In the DynaSand filter fouled sand is continuously removed from the filter bed, washed and recycled without interruption to the filtration process. The DynaSand filter is based on the counterflow principle . The water to be treated is admitted through the inlet distributor in the lower section of the unit and is cleaned as it flows upward through the sand bed, prior to discharge through the filtrate outlet at the top. The sand containing the entrapped impurities is conveyed from the tapered bottom section of the unit, by means of an air-lift pump, to the sand washer at the top. Cleaning of the sand commences in the pump itself, in which particles of dirt are separated from the sand grains by the turbulent mixing action. The contaminated sand spills from the pump outlet into the washer labyrinth, in which it is washed by a small flow of clean water. The impurities are discharged through the wash water outlet, while the grains of clean sand (which are heavier) are retained to the sand bed. As a result, the bed is in constant downward motion through the unit. Thus, water purification and sand washing both take place continuously, enabling the filter to remain in service without interruption.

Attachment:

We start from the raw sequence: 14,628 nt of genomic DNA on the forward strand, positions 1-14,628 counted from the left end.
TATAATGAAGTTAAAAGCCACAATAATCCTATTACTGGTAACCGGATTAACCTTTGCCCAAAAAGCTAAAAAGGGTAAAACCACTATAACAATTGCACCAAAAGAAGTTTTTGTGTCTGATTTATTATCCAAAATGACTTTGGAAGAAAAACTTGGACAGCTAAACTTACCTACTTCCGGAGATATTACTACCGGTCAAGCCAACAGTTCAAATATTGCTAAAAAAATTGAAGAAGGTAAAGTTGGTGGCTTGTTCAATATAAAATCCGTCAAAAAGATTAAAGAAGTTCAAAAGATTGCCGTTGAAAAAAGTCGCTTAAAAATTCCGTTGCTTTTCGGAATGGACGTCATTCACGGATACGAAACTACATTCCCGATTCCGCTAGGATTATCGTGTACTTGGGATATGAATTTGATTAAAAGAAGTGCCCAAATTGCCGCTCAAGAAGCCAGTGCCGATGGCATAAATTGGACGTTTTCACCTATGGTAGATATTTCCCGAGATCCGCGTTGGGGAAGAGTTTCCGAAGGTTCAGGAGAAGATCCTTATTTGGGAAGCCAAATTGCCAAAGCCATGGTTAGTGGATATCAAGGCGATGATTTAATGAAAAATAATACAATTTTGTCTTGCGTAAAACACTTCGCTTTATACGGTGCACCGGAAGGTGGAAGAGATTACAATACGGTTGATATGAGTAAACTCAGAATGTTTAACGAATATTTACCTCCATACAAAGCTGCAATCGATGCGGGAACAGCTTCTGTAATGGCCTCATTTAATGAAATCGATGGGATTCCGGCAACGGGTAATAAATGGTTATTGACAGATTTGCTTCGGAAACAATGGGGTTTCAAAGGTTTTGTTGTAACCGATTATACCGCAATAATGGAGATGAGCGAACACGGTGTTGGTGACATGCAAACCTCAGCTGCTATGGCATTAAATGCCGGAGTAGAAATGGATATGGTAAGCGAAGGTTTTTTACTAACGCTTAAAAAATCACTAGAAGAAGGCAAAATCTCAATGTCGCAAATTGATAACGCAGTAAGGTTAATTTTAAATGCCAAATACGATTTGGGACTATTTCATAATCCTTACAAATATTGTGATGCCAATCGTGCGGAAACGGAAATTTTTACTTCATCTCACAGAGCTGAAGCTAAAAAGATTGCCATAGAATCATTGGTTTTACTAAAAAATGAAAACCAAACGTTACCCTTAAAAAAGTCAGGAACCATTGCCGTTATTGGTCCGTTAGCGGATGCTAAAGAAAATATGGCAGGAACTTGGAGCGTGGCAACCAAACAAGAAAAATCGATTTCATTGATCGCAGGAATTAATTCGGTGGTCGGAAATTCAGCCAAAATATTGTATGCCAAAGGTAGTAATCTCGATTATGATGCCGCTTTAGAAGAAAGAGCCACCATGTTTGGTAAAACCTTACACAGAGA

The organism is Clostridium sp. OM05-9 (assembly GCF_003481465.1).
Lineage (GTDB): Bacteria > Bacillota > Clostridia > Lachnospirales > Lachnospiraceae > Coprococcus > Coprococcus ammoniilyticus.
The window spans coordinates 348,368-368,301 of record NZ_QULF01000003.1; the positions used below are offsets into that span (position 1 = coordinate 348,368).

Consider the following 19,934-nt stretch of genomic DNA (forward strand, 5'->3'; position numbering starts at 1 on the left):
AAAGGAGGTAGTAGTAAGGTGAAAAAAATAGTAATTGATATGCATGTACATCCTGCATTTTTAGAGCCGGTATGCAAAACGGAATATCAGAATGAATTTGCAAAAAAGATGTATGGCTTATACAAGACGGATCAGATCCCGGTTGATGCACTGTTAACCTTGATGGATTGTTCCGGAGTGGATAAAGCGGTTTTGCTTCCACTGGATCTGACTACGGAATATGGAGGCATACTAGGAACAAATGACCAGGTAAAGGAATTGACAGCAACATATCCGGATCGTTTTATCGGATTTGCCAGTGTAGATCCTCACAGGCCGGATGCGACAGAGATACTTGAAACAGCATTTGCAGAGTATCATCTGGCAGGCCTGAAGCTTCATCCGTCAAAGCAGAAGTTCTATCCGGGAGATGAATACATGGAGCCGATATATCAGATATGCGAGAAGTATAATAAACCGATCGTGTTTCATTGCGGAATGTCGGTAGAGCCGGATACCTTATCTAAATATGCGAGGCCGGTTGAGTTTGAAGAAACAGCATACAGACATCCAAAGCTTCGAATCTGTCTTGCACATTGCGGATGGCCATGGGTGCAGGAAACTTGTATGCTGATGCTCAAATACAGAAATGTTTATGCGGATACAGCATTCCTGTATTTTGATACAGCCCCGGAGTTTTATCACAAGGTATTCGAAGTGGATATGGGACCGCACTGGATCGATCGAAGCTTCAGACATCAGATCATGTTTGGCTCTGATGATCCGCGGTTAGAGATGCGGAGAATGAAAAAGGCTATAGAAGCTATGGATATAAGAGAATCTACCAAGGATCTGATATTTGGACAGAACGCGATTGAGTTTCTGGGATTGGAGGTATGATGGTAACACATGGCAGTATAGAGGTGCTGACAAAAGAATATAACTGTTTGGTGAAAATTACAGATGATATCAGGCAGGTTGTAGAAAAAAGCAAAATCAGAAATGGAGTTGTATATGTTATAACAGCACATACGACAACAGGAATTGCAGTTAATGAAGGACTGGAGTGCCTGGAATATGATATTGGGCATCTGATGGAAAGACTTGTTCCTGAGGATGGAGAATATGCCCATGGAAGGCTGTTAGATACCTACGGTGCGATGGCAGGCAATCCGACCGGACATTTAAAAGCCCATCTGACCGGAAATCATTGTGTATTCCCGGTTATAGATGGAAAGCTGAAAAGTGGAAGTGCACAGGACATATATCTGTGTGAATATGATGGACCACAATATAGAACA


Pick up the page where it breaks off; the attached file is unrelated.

Twenty-four individual filter modules were installed, each having six square metres of horizontal surface area, to be installed in six concrete cells. The filters' designed flow capacity is 3,950 gallons per minute, equivalent to 897 cubic metres per hour, with maximum capacity some 17 per cent beyond that.
One of the factors that made this project particularly challenging was that it entailed connecting and installing expansion pipes and equipment inside the plants whilst they were operating at full capacity.
David Barrie is Aramco's Project Engineer for Community Projects Division in Dhahran. He claimed the project's timescale - starting in the fourth quarter of 1999 - had also been very tight, but that the team had pulled together to meet it. "The project's construction period was 19 months, which set a new standard for such projects in Aramco. It was very challenging, but I was fortunate to have an excellent team and a cooperative contractor. After completion, the project was turned over to Dhahran Utilities for operations."